Just getting there

Warning: there is not a lot about angling in this post so many of you may want to skip this ramble through my physical woes and tribulations. I will write a cheerier post very soon!

Upper Lough Mask

Just getting to the fishing used to be one of the delights of a day out for me but my ever decreasing mobility is draining the good out of tramping across the lush Irish countryside. After a sustained period of steady improvement my arthritis has been getting worse since the turn of the year, significantly increasing pain levels and making even short walks a major challenge. Lugging bags / boxes / fishing rods / lunch / etc with me simply adds to the problem, so I need a change of strategy if I am going to keep fishing.

In my youth I could never have contemplated being so restricted in movement. Long walks across difficult terrain were enjoyable. Wading the rivers of Scotland and Ireland was part of the sport, not something to dread.

The Fae Me Well pool on the Upper Parkhill beat of the Don
The Fae Me Well pool on the Upper Parkhill beat of the Don

I’ve been battling arthritis since my mid-thirties and during that time the pain in my ankles and feet has grown worse to the point where any walking at all was next to impossible. By changing my diet I managed to push back its worst effects but now the disease seems to have adapted to that and it is seriously affecting my life once more. So, those hard scrambles down to the limpet clad ledges on rocky coastlines are now a thing of the past, consigned to my memory. For instance, I will never again climb down that cliff face below the ruined school house where they filmed some of the scenes for the film ‘Ryan’s daughter’ in Kerry. Even in my heyday that was a hairy descent, but worth the fear and scrapes when the float trembled, bobbed and then shot straight down into the green Atlantic, a hefty Ballan wrasse having inhaled my bait. I spent the whole day there, catching huge Wrasse, the males resplendent in electric blue and orange and females garbed in dowdy shades of olive green, until finally the light started to leave the sky and I had to retrace my steps back up the sheer rocks. Going up was much easier than coming down. I recall standing on the edge when I regained the top, panting and breathless . The vista across the sea as the sun set was immensely beautiful and I promised myself I would return again one day. I never did and now it is too late.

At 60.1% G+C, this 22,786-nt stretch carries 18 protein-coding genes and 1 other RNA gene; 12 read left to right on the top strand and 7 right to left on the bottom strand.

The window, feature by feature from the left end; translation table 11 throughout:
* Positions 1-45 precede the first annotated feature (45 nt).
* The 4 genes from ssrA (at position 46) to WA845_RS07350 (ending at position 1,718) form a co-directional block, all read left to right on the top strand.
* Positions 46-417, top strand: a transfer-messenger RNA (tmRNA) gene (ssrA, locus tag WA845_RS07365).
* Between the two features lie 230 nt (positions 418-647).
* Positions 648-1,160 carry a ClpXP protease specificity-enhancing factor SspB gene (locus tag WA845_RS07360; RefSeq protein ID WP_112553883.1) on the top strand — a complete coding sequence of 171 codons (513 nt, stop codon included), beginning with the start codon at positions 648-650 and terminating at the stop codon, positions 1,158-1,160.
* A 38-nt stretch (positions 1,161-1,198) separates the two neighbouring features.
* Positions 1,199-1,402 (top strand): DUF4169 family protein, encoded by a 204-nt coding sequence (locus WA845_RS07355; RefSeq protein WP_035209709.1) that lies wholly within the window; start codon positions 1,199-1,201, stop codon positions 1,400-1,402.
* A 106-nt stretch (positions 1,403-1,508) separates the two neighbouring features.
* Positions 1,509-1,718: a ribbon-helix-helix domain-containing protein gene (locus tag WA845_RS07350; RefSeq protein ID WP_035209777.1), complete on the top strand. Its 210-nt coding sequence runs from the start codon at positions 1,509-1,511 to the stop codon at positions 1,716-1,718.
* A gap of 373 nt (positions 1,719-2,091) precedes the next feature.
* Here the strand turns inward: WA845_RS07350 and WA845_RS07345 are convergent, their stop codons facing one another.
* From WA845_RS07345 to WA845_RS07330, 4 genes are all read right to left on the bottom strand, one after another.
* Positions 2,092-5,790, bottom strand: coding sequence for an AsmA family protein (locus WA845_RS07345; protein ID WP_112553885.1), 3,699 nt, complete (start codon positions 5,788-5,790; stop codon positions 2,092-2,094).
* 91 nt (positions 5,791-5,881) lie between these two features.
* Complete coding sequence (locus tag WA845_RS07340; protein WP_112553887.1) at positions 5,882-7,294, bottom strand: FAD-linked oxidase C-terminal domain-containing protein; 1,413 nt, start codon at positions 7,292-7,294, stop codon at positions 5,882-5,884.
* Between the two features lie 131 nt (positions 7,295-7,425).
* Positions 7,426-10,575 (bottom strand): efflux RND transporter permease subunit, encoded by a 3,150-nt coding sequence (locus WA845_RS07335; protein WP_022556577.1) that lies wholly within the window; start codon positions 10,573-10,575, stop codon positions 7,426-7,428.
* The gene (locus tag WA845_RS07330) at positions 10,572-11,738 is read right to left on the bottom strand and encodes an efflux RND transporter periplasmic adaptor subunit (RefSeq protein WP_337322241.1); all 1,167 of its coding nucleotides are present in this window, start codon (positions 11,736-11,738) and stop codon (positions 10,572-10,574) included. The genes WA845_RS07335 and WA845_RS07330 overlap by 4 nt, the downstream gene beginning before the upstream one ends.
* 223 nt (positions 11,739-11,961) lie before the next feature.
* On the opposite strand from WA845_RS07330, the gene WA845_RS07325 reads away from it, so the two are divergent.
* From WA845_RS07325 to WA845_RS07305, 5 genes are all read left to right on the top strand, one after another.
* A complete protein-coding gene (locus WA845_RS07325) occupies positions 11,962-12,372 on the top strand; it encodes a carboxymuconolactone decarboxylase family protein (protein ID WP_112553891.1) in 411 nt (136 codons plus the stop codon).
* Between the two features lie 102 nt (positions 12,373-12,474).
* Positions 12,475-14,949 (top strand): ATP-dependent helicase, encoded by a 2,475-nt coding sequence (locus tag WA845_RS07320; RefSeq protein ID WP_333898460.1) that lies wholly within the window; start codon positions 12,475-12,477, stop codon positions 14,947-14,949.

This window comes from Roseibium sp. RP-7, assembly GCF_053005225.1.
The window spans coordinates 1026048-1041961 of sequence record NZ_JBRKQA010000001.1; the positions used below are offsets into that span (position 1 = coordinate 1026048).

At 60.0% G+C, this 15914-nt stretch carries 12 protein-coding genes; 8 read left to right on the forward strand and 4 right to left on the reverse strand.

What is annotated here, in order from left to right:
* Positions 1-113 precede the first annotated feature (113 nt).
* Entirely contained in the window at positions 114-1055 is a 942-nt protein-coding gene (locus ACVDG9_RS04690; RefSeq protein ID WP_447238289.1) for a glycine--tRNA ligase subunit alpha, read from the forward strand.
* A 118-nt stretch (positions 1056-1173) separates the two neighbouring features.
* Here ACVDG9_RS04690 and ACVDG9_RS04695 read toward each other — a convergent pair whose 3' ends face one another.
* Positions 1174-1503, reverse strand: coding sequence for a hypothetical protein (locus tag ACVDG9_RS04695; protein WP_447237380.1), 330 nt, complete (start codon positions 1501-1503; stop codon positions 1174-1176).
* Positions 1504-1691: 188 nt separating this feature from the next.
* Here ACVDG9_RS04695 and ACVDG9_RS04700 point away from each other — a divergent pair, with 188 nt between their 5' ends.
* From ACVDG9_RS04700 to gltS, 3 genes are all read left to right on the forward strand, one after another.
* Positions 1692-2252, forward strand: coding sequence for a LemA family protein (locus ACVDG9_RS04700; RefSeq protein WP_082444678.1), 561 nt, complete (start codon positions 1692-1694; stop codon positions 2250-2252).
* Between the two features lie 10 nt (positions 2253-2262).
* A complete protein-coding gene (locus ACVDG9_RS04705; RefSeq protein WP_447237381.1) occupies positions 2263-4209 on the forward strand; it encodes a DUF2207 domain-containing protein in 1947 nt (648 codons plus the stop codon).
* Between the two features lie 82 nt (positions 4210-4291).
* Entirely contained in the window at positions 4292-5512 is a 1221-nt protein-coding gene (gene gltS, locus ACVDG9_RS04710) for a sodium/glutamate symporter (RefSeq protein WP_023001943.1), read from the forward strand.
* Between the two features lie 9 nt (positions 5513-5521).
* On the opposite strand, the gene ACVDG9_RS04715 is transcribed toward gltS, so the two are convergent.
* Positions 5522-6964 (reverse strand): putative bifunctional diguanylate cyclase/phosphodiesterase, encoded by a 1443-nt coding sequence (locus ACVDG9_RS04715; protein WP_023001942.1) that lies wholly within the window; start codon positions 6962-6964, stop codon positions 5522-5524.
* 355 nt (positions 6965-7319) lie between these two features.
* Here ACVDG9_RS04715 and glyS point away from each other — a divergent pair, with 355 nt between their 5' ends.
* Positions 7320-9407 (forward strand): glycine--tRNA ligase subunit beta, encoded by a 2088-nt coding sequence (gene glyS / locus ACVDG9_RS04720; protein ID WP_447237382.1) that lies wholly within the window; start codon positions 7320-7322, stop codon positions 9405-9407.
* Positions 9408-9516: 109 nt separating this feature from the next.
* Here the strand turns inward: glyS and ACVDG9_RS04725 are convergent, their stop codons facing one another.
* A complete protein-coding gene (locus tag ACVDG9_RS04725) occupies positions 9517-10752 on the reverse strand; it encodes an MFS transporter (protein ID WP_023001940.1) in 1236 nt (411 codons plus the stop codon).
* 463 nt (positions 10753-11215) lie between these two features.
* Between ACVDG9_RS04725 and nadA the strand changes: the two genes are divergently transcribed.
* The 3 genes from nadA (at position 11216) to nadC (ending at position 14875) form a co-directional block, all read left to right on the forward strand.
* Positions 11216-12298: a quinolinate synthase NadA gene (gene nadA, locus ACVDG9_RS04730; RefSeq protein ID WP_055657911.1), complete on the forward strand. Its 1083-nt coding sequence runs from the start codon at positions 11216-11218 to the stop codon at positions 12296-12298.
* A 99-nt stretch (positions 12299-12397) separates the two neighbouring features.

Deep wading is also off the list of things I can enjoy. Again, I took for granted the freedom and skills that you need to safely wade in deep, fast water. I learned on the big Scottish rivers to take short, shuffling steps and how to use a trusted wading stick. I had my duckings of course, there can be few salmon fly fishers who have not come a cropper when they misjudged the depth/speed/stability of the bottom. But entering the fish’s domain only happened to me a few times and never did I feel in any great danger. Now, deep wading causes me severe pain and my ankle joints almost seize up in anything deeper than my knees. So just getting to the right spot in the river to fish properly can be a real challenge for me now, one which is frustrating when I know where I want to be but simply can’t get there.

The Aberdeenshire Dee, deep wading is a must on a lot of this river
The Aberdeenshire Dee, deep wading is a must on many beats of this river

These days I generally confine my pursuit of salmon to outings on boats on loughs such as Beltra or Carrowmore and apart from heaving the heavy outboard engine onto the boat this branch of the sport is fairly easy on my poor auld joints. The Owenmore river and some smaller spate rivers in the immediate area are now my favourite haunts for grilse fishing in flowing water. Even walking the banks of such small, intimate rivers pushes me to my limit now and after a day fishing on a spate river I pay dearly in pain when I get home.